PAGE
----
After having been part of the painfully slow and dictatorial process that produces these inferior results, I have to say that there is only one solution that makes any sense.  The Met Council has to be taken off of these projects and a new organization with clear authority and resources in-house to design, build, and operate rail in the same organization.  That is, after all, the way it is done in all of the cities that have shown much greater success than we have had.  They must be strategic in focus but grassroots in operation, engaging the public far more effectively.

A comparison to Charlotte and other cities is a very good exercise.  All of the benefits of rail systems stand as the author intended, but a closer look shows where we are lacking.  Advocates for transit in Minneapolis and Saint Paul should look at our competition and how they do things.  Constantly making excuses for our inferior processes and results only hampers our ability to move forward in the long run because we are, indeed, competing for resources at the same time we need to build coalitions around the desperate need for better transit.  Neither of those goals are helped by a shoddy job.

It’s about steel in the street.  Other cities can do it.  We can, too.

28 thoughts on “Steel in the Street

  1. Steel in the street – I love it! I never understood how this project got to be so bloated in the first place. Now that I see that other places don’t have this problem I really have to wonder what’s wrong with us.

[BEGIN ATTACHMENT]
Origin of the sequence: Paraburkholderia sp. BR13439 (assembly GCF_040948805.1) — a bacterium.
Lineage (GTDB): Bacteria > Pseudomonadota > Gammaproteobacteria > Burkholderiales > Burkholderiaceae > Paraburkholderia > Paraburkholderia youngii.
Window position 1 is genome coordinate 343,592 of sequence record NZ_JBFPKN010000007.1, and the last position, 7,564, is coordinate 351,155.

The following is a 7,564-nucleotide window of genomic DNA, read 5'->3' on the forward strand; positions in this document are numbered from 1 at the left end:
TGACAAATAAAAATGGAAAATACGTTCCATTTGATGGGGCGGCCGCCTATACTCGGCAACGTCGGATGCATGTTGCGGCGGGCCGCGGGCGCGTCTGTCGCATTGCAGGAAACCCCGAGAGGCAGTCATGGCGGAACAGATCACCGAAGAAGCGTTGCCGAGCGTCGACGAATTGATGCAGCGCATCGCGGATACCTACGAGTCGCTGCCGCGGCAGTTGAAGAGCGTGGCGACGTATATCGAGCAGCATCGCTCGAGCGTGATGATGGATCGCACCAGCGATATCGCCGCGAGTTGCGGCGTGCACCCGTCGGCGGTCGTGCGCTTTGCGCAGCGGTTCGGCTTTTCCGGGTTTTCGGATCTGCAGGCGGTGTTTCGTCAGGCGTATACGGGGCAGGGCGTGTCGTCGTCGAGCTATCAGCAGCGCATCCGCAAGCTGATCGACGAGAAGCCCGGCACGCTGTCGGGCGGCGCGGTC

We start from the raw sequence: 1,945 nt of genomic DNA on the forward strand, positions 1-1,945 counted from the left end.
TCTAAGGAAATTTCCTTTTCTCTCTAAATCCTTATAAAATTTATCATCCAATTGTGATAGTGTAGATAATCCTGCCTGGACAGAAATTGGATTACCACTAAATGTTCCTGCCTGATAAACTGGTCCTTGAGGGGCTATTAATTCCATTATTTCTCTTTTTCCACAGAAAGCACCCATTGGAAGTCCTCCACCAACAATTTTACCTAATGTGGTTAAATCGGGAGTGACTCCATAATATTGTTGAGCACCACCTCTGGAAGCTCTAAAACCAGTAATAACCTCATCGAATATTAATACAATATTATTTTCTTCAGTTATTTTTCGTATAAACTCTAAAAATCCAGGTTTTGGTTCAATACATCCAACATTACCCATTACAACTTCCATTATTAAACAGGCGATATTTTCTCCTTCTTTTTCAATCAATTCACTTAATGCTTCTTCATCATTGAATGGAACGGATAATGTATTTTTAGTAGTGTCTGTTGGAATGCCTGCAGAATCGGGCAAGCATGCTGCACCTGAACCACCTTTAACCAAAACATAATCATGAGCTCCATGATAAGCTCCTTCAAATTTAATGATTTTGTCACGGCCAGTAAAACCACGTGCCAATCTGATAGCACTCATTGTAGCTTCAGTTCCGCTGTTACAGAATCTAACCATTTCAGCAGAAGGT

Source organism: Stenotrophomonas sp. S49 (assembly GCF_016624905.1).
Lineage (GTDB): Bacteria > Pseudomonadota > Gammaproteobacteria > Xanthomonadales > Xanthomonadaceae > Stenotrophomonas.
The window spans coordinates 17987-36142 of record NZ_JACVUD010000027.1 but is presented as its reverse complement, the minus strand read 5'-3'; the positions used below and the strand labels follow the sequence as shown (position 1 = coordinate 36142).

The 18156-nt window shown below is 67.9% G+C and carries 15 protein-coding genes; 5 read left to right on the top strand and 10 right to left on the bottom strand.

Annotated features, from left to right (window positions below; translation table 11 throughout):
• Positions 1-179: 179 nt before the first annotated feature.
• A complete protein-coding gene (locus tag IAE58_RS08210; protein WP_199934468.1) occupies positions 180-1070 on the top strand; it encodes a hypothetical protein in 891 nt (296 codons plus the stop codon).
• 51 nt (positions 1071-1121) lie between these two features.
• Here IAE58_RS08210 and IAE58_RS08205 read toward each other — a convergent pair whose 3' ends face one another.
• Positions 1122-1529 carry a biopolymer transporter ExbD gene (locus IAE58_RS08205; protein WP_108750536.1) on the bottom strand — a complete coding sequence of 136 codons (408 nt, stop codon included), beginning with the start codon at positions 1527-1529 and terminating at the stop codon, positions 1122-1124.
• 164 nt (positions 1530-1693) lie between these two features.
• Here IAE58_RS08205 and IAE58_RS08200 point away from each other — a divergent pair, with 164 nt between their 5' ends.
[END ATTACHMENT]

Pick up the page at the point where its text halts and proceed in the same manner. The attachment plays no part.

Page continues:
2. Right on, Erik! Your comparison of the Central Corridor LRT proposal to the Charlotte Blue Line is a perfect illustration of the bloated mess that the the CC project has become. My favorite item you state here is: “Using technologies that suited the locations avoided the need for lawyers to be involved.”

    Personally, as a regular 94 Express Bus rider, I am not looking forward to having that route eliminated and substituting a much slower option for getting between the cities. When will our public officials understand that we need to think of the wider network and broader transit connections rather than one single misplaced line?

  3. Extremely important point about the cost efficiency index. A look at how often it has hampered decision-making in other metro area would be revealing. How many have hit the max and had to scale back? Steel in the street is a great way to think about it.

  4. I followed the link to Charlotte’s planning department, and it just made me sick. They are going to beat us out every time for money. They have so many things in the works at once and we get excited about two.

    I can see why we are behind. You have made it very obvious. Something is wrong here.

  5. Thanks, everyone. I just want to get the word out. Having been on top of this for 20 years I still cannot believe that we’ve gotten where we are today, an EIS that is horribly inadequate and about to have to stand up to 3 full lawsuits in court. It makes me sick, too.

    Bob, I can’t answer as to how many places run up against the CEI like we do because we don’t hear all that discussion. Informally, I was told that it’s pretty rare that the CEI really drives the design as much as it has here.

    What I can tell you is that our process has consistently been about chasing the money, looking at just what the Feds will fund and carefully designing everything around that process. When Portland put in their first streetcar in 2001, they got zip from the Feds because it wasn’t supported by the FTA. They did it anyway because it was the right thing to do.

    Now, streetcars *are* supported by the FTA and Portland is expanding theirs. Many other cities are moving ahead on their lines, too.